Augustine also did not have a perfect answer, but he believes that God must let mankind through the experience of ignorance and difficulties. “It is true that, in the works studied by Ogliari, Augustine says that not all people will be saved by the grace of the second Adam, Christ. Everyone is treated justly and some will receive the mercy of God” (Van Geest, Paul). Augustine thinks that not everyone has the right to be saved. God knows who will be saved, so some of the humans are destined to be saved.
Is a God unable to suppress the evil or does he have no solution to problem of evil? The thesis posited by Mackie that evil exists and there is no God to stop the evil is still relevant to today. We still have wars, incurable diseases and struggles on this planet.
Utilizing the thought of interminability for instance, Pascal reminds his gathering of people that there exist thoughts which are outside human ability to understand; however this does not deny their reality. I would contend that it affirms the weaknesses of humankind notwithstanding such ideas, encourage fortifying Pascal 's idea of confidence in God as a bet. For when looking at a thought so expansive and jumbling as the presence of God we should concede overcome as in the very way of the idea disallows us from the grip of an entire comprehension. As Pascal clarifies, ".we do not know.the nature of God,
He thought this because he believed it involved that the elect that salvation that the elect could get could also be gained by the non elect person as a result of their own effort to salvation. Which I believe from my religion to not be true. I believe that anyone has the open and free will to receive salvation it's not only given to a specific group of people. But Calvin did not believe this to be true he believed that the reprobate are the people that God intentionally chooses to neglect, I don't believe that God neglects anyone that does not neglect him. John Calvin believed firmly in election and predestination and he backed his beliefs with biblical statements.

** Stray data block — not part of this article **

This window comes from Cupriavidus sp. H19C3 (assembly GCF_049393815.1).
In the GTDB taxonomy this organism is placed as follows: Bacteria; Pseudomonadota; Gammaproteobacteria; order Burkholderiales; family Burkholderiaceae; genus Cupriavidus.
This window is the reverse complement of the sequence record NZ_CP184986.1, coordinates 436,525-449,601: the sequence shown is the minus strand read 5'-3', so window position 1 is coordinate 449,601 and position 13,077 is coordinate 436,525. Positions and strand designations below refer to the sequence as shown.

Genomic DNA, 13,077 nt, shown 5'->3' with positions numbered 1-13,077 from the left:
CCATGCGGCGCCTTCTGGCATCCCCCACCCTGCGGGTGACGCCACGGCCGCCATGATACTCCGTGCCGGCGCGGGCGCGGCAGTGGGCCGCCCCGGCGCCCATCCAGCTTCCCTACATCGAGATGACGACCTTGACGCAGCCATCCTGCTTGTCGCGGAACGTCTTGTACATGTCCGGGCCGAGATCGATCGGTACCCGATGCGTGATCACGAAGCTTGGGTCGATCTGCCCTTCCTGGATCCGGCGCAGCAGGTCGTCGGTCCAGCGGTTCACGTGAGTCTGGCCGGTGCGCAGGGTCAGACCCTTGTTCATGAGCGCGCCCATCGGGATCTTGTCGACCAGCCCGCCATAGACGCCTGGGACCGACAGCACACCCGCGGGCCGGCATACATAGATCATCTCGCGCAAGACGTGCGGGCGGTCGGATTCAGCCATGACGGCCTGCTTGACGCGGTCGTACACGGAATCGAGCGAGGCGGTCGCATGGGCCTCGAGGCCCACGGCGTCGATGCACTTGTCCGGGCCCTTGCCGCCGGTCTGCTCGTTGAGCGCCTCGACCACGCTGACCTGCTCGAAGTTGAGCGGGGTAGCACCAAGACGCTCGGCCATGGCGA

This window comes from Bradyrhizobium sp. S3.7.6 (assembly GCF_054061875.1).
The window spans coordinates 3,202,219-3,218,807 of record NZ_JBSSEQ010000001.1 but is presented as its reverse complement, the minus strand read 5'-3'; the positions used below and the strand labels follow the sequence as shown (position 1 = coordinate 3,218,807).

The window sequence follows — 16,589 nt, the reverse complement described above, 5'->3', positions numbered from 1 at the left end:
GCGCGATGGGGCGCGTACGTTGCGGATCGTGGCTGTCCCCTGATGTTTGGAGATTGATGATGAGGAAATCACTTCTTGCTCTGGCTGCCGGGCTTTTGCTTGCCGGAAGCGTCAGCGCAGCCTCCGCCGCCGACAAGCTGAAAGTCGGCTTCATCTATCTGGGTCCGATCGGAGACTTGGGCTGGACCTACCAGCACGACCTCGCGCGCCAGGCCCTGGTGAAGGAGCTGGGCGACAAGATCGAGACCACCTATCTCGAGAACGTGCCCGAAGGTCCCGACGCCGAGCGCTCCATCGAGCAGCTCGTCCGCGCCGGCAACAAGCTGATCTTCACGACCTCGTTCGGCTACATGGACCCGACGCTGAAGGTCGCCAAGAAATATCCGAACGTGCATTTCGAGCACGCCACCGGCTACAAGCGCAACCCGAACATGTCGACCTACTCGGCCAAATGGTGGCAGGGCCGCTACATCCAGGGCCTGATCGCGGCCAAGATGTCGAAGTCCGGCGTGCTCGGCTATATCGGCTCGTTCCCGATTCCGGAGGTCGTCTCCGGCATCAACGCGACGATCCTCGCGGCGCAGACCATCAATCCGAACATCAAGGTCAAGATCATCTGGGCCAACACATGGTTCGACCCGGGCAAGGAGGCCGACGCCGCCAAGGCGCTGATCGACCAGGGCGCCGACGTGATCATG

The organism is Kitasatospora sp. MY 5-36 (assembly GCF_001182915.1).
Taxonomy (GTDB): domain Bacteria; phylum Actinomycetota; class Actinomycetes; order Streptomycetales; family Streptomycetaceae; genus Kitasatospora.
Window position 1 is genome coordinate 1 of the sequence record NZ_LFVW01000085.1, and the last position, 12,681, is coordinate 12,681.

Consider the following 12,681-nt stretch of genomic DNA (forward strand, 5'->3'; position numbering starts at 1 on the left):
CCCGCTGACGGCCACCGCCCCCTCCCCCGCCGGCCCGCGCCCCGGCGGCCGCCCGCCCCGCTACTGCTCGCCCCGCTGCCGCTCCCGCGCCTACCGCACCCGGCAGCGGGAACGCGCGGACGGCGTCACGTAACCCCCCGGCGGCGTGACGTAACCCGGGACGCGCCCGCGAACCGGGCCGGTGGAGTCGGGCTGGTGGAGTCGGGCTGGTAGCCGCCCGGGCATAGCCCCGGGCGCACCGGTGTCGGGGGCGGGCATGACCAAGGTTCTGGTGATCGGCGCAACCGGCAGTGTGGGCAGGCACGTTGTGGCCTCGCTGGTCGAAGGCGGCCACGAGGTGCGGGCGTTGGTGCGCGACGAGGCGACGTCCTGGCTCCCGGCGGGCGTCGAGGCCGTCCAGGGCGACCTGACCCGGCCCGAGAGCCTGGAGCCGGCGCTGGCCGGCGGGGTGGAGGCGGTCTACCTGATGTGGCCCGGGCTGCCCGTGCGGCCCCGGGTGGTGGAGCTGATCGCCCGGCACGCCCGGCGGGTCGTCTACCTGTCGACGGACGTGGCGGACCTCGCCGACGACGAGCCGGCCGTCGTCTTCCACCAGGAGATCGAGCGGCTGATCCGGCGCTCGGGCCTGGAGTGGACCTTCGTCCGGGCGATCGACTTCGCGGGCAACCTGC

Then when the leader of the angels Lucifer became jealous of god he was cast out of heaven along with other fallen angels, this is how evil entered this world. Saint Augustine argued that, “evil is the absence of something good and the only way for god to have created a world without evil would to be to create another god like himself” (Velasquez, 2014p.263). Other answers include god created evil so we could have free will to choose god. Richard Swinburne explains, “it is not logical that god would give us free will and yet ensure we always use it the right way” (Velasquez, 2014p.264). Lastly, John Hicks argues that we would be dissatisfied in a world without evil.
He discusses the possibility of this occurring through natural theology, or contemplation, but decides that this is not possible due to the “ignorance and stupidity of the people” (sec. 6, pg. 29, para 1). He continues on to refute other possible explanations, before concluding that it occurs as a natural result of the flattery system; humans place one God above all others and say that he is omnipresent and infinite (sec. 6, pg. 31, para 1). They worship that one perfect God with the hope that they will attain the maximum control over their own anxieties and suffering. The purpose of these sections is to lead readers to doubt the foundations in reason of their belief